The shine is coming off of Americans’ expectations for their Golden Years.
Two-thirds of Americans anticipate being stressed about their finances in retirement, and nearly 60 percent don’t think they’ll have enough money, according to a new report by Merrill Edge.
The report found that younger generations—Gen Xers and Millennial--are the most likely to expect to feel stress in retirement. Nearly half of those who aren’t retired expect to work in retirement, and 41 percent said they’ll rely on the government for financial help in retirement.
It may not be as bad as they expect. The survey also looked at how current retirees were doing, and it found a brighter picture. About 75 percent of current retirees believe they’ll have enough money to last through retirement, while just 57 percent of pre-retirees feel the same.
One promising finding in the report: Americans are putting a higher priority on saving for the future, perhaps because of their anxiety about running out of money. More than 60 percent of those surveyed said they would prioritize saving for the future, versus less than half of those asked the same question last year.
“In comparison to a year ago, we’re seeing a significant jump in positive investment behaviors and intent,” Aron Levine, head of Bank of America Preferred Banking and Merrill Edge said in a statement. “It’s encouraging to see Americans prioritizing the future along with the present and turning financial concerns into positive investment decisions.”
The leading candidates for the Democratic presidential nomination have all proposed increasing taxes on corporations, including raising income tax rates to levels ranging from 25% to 35%, up from the current 21% imposed by the Republican tax cuts in 2017. With Bernie Sanders leading the way at $3.9 trillion, here’s how much revenue the higher proposed corporate taxes, along with additional proposed surtaxes and reduced tax breaks, would generate over a decade, according to calculations by the right-leaning Tax Foundation, highlighted Wednesday by Bloomberg News.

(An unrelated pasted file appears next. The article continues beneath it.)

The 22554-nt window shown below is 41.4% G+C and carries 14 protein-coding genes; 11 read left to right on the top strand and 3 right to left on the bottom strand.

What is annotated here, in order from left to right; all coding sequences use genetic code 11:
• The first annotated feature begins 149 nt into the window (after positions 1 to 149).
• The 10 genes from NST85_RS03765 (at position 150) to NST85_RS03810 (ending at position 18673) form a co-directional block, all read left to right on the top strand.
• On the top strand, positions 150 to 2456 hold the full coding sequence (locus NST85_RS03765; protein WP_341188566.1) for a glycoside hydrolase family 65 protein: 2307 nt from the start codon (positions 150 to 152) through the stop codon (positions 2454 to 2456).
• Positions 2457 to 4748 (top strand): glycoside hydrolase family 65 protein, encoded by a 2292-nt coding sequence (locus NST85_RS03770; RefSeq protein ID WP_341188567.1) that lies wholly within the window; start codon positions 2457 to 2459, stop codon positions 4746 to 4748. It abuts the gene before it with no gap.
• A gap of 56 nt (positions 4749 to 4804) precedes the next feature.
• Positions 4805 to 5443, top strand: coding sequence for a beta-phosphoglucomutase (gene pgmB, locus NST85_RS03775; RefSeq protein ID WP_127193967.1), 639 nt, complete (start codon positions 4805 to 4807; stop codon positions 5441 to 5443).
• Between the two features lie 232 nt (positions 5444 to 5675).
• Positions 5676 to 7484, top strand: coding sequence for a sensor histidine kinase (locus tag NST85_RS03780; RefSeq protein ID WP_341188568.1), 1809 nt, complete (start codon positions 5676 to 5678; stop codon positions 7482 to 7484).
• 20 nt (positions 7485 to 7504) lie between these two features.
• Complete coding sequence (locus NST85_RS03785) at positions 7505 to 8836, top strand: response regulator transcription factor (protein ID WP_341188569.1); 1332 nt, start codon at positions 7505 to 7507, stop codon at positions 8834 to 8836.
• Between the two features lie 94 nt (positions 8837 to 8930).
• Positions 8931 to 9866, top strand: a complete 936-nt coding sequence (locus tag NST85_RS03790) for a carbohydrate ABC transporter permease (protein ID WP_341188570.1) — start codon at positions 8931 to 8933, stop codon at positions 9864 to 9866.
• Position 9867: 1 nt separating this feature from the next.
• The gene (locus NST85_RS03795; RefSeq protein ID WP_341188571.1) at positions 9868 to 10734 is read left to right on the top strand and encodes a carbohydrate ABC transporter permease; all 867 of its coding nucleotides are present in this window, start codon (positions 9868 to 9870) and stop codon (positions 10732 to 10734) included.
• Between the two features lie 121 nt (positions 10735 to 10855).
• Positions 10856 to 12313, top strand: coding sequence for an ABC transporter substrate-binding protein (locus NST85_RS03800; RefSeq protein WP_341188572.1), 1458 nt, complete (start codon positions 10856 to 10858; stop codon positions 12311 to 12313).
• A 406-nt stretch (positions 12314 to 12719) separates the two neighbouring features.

The federal government’s total non-defense discretionary spending – which covers everything from education and national parks to veterans’ medical care and low-income housing assistance – equals 3.2% of GDP in 2020, near historic lows going back to 1962, according to an analysis this week from the Center on Budget and Policy Priorities.
The Committee for a Responsible Federal Budget estimated this week that President Trump has now signed legislation that will add a total of $4.7 trillion to the national debt between 2017 and 2029. Tax cuts and spending increases account for similar portions of the projected increase, though if the individual tax cuts in the 2017 Republican overhaul are extended beyond their current expiration date at the end of 2025, they would add another $1 trillion in debt through 2029.
Are interest rates destined to move higher, increasing the cost of private and public debt? While many experts believe that higher rates are all but inevitable, historian Paul Schmelzing argues that today’s low-interest environment is consistent with a long-term trend stretching back 600 years.
The chart “shows a clear historical downtrend, with rates falling about 1% every 60 years to near zero today,” says Bloomberg’s Aaron Brown. “Rates do tend to revert to a mean, but that mean seems to be declining.”
Lawmakers are considering three separate bills that are intended to reduce the cost of prescription drugs. Here’s an overview of the proposals, from a series of charts produced by the Kaiser Family Foundation this week. An interesting detail highlighted in another chart: 88% of voters – including 92% of Democrats and 85% of Republicans – want to give the government the power to negotiate prices with drug companies.